The tomographic resolution is still worse than that obtained on the flat 2D sample, which is partially attributed to radiation damage induced in the 3D sample during the measurement. Radiation damage was assessed by FSC of individual projections taken at the same angle θy = 0° before, in the middle, and after recording the tomogram. For two projections prior to the tomographic measurement we obtain a 2D resolution estimate of 13.4 nm using the 1 bit criterion. When comparing a projection from the beginning with one recorded in the middle of the tomogram we determine a slight decrease to 14.1 nm, and a comparison of a projection from the beginning with a projection from after the tomogram results in a further decrease to 15.5 nm. This motivates our conclusion that radiation damage limited our resolution to around 16 nm. Another possible limiting factor for resolution is the sample thickness which affects both CDI and ptychography3,26. We have investigated this issue through numerical simulations characterizing the effect of sample thickness on the width of the point spread function (PSF), which ultimately can be used to estimate resolution. From these simulations we conclude that, although the shape and sidelobe intensity of the PSF changes, its width is preserved to 16 nm for a sample up to 7 microns in thickness. Further discussion can be found in the Supplementary Method 3.

The estimated total dose deposited in the material during the measurement of 720 projections was 1.2 × 1010 Gray. As an attempt to test the instrumentation limits, the dose was not minimized in the measurement. On a 2D projection we found that a fourfold reduction of exposure time produces results with identical resolution, which gives us confidence that a dose of 3 × 109 Gray would have sufficed for the entire tomogram at the achieved 3D resolution of 16 nm. Cleary such dose is relatively high but when compared with previous measurements6 it is also expected as the required dose for imaging scales with resolution to the forth power27.

We demonstrated that ptychographic tomography is a promising technique that combines imaging of representative sample volumes with high resolution by combining coherent diffractive imaging and a scanning approach, thereby closing the resolution gap between electron microscopy and X-ray imaging techniques. Although our demonstration was performed on an artificial test sample with enhanced contrast via heavy atom deposition, its complexity is comparable to realistic materials such that this demonstration paves the way to accurate analysis of representative sample volumes in materials science or even life science samples. However, it also shows that even on radiation tolerant samples like our nanoporous glass, damage already plays a role and limits resolution. To reach a 3D resolution towards 10 nm, cryogenic sample preservation will become mandatory for most sample materials and efforts are underway to achieve this.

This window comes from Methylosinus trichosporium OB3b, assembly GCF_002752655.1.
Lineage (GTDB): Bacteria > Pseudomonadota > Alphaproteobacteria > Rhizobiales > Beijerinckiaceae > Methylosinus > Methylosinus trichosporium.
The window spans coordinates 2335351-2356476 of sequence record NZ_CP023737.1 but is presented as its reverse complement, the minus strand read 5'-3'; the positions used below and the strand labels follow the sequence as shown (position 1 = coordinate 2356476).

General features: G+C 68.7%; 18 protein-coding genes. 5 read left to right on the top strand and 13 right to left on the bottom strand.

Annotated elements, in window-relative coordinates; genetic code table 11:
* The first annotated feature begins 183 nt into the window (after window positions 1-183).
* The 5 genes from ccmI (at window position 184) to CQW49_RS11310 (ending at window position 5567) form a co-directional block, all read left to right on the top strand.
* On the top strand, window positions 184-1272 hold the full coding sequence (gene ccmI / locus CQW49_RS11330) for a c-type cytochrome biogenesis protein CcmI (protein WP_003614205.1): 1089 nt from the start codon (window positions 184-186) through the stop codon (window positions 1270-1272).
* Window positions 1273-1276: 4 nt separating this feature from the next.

Methods

Instrumentation

The tomography setup, depicted in Fig. 1, is based on the instrument described in Ref. 15, where significant modifications were implemented to drastically improve the 3D resolution. The instrument consists of two mechanical units. Firstly, a sample stage allows precise movements for scanning the sample through the beam and is equipped with a rotation axis for tomography. Secondly, an optics stage for the optical elements is used to define the beam illuminating the sample. In our measurements we use a diffractive X-ray lens, a Fresnel zone plate, with 100 μm diameter and an outermost zone width of 100 nm to define the illumination incident on the sample. Differential laser interferometry is used to measure the relative positions (Δx, Δy) between the X-ray optics and sample and to close the mechanical loop ensuring accurate and stable sample positioning. A further interferometer measures the angular error motion θz of the scanning mechanism. Using the positions (Δx, Δy) and angular measurement θz a corrected sample position was calculated and directly used in the ptychographic reconstructions. Further details can be found in the Supplementary Method 2.